CR
Cryospheric Sciences

Ice-Ocean interaction

Did you know? – Ocean bathymetry can control Antarctic mass loss!

Ice shelves (the floating parts of the Antarctic ice sheet) play a fundamental role in the stability of the Antarctic ice sheet (see this post) and, therefore, its contribution to global sea-level rise. They lose mass primarily through melting at their bases, which are in contact with the ocean. This thins them and makes them more vulnerable, reducing their stabilising potential and causing more i ...[Read More]

Image of the Week – The GReenland OCEan-ice interaction project (GROCE): teamwork to predict a glacier’s future

The GROCE project, funded by the German Ministry for Education and Research (BMBF), takes an Earth-System approach to understand what processes are at play for the 79°N glacier (also known as Nioghalvfjerdsfjorden), in northeast Greenland. 79°N is a marine-terminating glacier, meaning it has a floating ice tongue (like an ice shelf) and feeds into the ocean. Approximately 8% of all the ice contain ...[Read More]

Image of the Week — Cavity leads to complexity

  A 10km-long, 4-km-wide and 350m-high cavity has recently been discovered under one of the fastest-flowing glaciers in Antarctica using different airborne and satellite techniques (see this press release and this study). This enormous cavity previously contained 14 billion tons of ice and formed between 2011 and 2016. This indicates that the bottom of the big glaciers on Earth can melt faster tha ...[Read More]

Image of the Week – (Un)boxing the melting under the ice shelves

Image of the Week – (Un)boxing the melting under the ice shelves

The Antarctic ice sheet stores a large amount of water that could potentially add to sea level rise in a warming world (see this post and this post). It is currently losing ice, and the ice loss has been accelerating in the past decades. All this is linked to the melting of ice – not at the surface but at the base, underneath the so-called ice shelves which form the continuation of the Antarctic i ...[Read More]

Image of the Week — Think ‘tank’: oceanography in a rotating pool

To study how the ocean behaves in the glacial fjords of Antarctica and Greenland, we normally have to go there on big icebreaker campaigns. Or we rely on modelling results, especially so to determine what happens when the wind or ocean properties change. But there is also a third option that we tend to forget about: we can recreate the ocean in a lab. This is exactly what our Bergen-Gothenburg tea ...[Read More]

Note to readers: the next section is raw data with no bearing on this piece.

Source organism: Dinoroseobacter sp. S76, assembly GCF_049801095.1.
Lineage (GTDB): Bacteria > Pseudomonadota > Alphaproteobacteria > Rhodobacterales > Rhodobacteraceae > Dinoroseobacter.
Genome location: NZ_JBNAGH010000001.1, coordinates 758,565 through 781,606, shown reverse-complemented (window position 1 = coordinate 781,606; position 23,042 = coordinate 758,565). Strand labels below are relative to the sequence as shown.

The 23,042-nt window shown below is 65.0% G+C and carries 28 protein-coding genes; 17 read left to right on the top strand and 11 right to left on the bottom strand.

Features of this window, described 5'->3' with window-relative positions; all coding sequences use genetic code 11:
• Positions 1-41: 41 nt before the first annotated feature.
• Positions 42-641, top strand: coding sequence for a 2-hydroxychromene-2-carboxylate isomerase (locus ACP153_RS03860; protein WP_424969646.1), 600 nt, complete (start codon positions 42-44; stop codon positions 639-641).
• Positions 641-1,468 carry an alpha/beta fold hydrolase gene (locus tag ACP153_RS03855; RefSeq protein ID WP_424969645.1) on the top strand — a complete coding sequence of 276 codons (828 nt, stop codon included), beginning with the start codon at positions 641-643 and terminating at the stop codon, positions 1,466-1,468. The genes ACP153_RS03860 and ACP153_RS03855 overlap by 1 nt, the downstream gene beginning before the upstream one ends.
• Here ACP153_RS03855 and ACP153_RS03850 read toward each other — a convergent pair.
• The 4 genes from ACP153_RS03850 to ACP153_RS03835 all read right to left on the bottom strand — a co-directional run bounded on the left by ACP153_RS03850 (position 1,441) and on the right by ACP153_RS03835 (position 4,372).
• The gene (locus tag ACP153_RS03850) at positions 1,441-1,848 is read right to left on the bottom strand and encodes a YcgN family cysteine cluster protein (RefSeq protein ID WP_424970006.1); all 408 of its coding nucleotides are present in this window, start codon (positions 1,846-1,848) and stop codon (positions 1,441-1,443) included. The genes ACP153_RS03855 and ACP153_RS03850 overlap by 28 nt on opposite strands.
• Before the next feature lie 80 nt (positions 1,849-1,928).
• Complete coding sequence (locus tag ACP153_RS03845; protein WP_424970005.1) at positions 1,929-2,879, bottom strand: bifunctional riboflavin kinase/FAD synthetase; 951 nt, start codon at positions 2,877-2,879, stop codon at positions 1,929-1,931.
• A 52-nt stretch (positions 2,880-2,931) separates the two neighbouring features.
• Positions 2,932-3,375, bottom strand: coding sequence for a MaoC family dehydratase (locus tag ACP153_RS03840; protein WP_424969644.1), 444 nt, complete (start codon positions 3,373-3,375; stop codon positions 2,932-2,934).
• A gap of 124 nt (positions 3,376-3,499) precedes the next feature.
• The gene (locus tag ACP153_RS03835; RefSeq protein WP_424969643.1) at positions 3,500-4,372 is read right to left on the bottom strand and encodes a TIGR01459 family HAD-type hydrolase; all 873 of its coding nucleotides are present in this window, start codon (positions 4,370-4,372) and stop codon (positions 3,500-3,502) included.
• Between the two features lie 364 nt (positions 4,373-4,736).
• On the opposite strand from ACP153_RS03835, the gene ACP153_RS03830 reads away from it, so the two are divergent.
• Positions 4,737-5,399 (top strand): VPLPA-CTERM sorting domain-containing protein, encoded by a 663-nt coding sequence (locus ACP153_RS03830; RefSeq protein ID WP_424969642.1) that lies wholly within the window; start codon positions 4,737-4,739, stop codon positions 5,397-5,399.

Image of The Week – The Pulsating Ice Sheet!

Image of The Week – The Pulsating Ice Sheet!

During the last glacial period (~110,000-12,500 years ago) the Laurentide Ice Sheet (North America) experienced rapid, episodic, mass loss events – known as Heinrich events. These events are particularly curious as they occurred during the colder portions of the last glacial period, when we would intuitively expect large-scale mass loss during warmer times. In order to understand mass loss m ...[Read More]

Image of the Week — The ice blue eye of the Arctic

Image of the Week — The ice blue eye of the Arctic

“Positive feedback” is a term that regularly pops up when talking about climate change. It does not mean good news, but rather that climate change causes a phenomenon which it turns exacerbates climate change. The image of this week shows a beautiful melt pond in the Arctic sea ice, which is an example of such positive feedback. What is a melt pond? The Arctic sea ice is typically non-smooth, and ...[Read More]

Image of The Week – Plumes of water melting Greenland’s tidewater glaciers

Loss of ice from The Greenland Ice Sheet currently contributes approximately 1 mm/year to global sea level (Enderlin et al., 2014). The most rapidly changing and fastest flowing parts of the ice sheet are tidewater glaciers, which transport ice from the interior of the ice sheet directly into the ocean. In order to better predict how Greenland will contribute to future sea level we need to know mo ...[Read More]

Image of the Week — FRISP 2016

Image of the Week — FRISP 2016

The Forum for Research into Ice Shelf Processes, aka FRISP, is an international meeting bringing together glaciologists and oceanographers. There are no parallel sessions; everyone attends everyone else’s talk and comment on their results, and the numerous breaks and long dinners encourage new and interdisciplinary collaborations. In fact, each year, a few presentations are the result of a previou ...[Read More]

Water Masses “For Dummies”

Water Masses “For Dummies”

Polar surface water, circumpolar deep water, dense shelf water, North Atlantic deep water, Antarctic bottom water… These names pop in most discussions about the ice-ocean interaction and how this will change in a warming climate, but what do they refer to? In our second “For Dummies” article, we shall give you a brief introduction to the concept of “water mass”, explain how to differentiate water ...[Read More]